I indicated at the conclusion of arguments that I would refuse all relief. Insofar as the PRAI were concerned, I indicated that I was refusing relief because it was not necessary to grant injunctive relief against the PRAI as they had not yet processed the application for registration which had been lodged by the Purchasers. If and when that is done, and if the PRAI proceeds to register the Purchasers as full owners of the Property, the plaintiff may appeal that registration to the Circuit Court pursuant to s.19 of the Registration of Title Act, 1964, as amended. Accordingly, no injunction against the PRAI was necessary, and I expressed a doubt as to why the PRAI had been joined at all.


Insofar as the Purchasers were concerned, I indicated that I was satisfied to refuse the application for injunctive relief on the grounds of delay alone, but that I would give my written reasons in early course in deference to the submissions that had been made by counsel for all parties on the effect of the contract for sale and the Transfer, and of course so as to permit the plaintiff, should he wish to appeal my decision, to know the full reasons for it.


Before proceeding to give those reasons, it is convenient to set out the legal position of the parties, as this is a matter of settled law.

The legal position of the Purchasers

So far as the Purchasers are concerned, they are the full beneficial owners of the Property (see Coffey v. Brunel Construction [1983] I.R. 36). No legal title vests in them until registration of the Transfer is effected by reason of s. 51(2) of the Registration of Title Act, 1964, as amended (“the 1964 Act”) but in the interim, the plaintiff is a bare legal trustee for them. It is interesting to note that in Brunel, the principles applicable to a transferee who had paid the full purchase monies and was awaiting registration were described by Griffin J. (at p. 43) as “quite clear and have been followed for more than one hundred years”. It is therefore appropriate to take that settled position into account in considering an application for interlocutory relief.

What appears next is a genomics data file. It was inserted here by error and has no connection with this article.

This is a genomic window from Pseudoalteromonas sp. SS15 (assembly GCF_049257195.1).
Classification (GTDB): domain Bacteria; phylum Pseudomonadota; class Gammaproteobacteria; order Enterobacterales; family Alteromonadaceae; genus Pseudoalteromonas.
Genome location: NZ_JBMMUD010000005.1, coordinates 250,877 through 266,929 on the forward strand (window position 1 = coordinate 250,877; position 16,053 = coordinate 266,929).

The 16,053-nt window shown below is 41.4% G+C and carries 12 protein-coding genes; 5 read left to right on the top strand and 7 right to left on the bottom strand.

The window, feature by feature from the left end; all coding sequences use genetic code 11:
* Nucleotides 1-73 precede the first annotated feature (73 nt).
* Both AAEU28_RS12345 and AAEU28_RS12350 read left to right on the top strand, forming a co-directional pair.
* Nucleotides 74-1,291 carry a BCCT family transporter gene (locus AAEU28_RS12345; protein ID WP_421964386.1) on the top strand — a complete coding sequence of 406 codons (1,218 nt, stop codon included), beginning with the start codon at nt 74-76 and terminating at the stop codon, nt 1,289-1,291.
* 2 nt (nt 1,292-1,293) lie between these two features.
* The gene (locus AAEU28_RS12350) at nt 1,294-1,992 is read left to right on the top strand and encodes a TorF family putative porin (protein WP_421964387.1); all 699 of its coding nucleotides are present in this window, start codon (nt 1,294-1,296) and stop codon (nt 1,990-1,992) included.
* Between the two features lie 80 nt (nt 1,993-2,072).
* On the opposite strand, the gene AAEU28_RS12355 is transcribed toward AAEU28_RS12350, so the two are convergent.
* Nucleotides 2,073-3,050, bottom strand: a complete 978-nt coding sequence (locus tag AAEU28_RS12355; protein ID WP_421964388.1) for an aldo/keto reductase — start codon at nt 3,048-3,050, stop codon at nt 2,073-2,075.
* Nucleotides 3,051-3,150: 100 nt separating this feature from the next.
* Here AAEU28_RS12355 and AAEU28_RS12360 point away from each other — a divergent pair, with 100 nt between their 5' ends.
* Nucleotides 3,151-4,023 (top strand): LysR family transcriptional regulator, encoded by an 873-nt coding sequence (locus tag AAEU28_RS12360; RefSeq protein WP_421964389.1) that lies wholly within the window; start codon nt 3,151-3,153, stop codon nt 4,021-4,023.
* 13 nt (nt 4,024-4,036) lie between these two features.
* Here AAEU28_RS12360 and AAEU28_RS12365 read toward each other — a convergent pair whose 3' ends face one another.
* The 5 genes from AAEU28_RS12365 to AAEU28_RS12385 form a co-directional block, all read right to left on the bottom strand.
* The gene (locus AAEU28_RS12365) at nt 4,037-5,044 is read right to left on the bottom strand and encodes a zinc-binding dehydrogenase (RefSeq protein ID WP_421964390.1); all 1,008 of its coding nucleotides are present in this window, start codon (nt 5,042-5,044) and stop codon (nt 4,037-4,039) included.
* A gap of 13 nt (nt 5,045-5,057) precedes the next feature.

The position of the Plaintiff and Everyday pursuant to the Charge

Clause 8.01 of the Charge provides that AIB and its successors, which of course includes Everyday, who is now registered as owner of the Charge, shall have the statutory powers conferred on mortgagees by the Conveyancing Acts (which is defined in clause 1.01 (b) to include the 1881 Act) subject to the variations and extensions provided for in the Charge. Those variations and extensions, insofar as material to the power of sale enjoyed by Everyday, are:

  • (a) The secured monies (whether demanded or not) shall be deemed to become due within the meaning and for all purposes of the Conveyancing Acts on the execution of the Charge.

  • (b) The power of sale shall be exercisable without the restrictions on its exercise imposed by s. 20 of the 1881 Act.


The net result of clause 8.01, therefore, is that Everyday, as a matter of law, enjoyed the power of sale provided for in s. 19(1)(i) of the 1881 Act which is:

“a power, when the mortgage money has become due, to sell, or to concur with any other person in selling, the mortgaged property, or any part thereof, either subject to prior charges, or not, and either together or in lots, by...

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1 cases
  • Start Mortgages DAC v Kavanagh
    • Ireland
    • High Court
    • 14 March 2023
    ...such can be effected without injustice to any party. 76 . The recent decision in Farrell v Everyday Finance Designated Activity Company [2022] IEHC 698 was relied on by the PRA. The PRA was a defendant in those proceedings and an injunction was sought to restrain it from taking any steps in......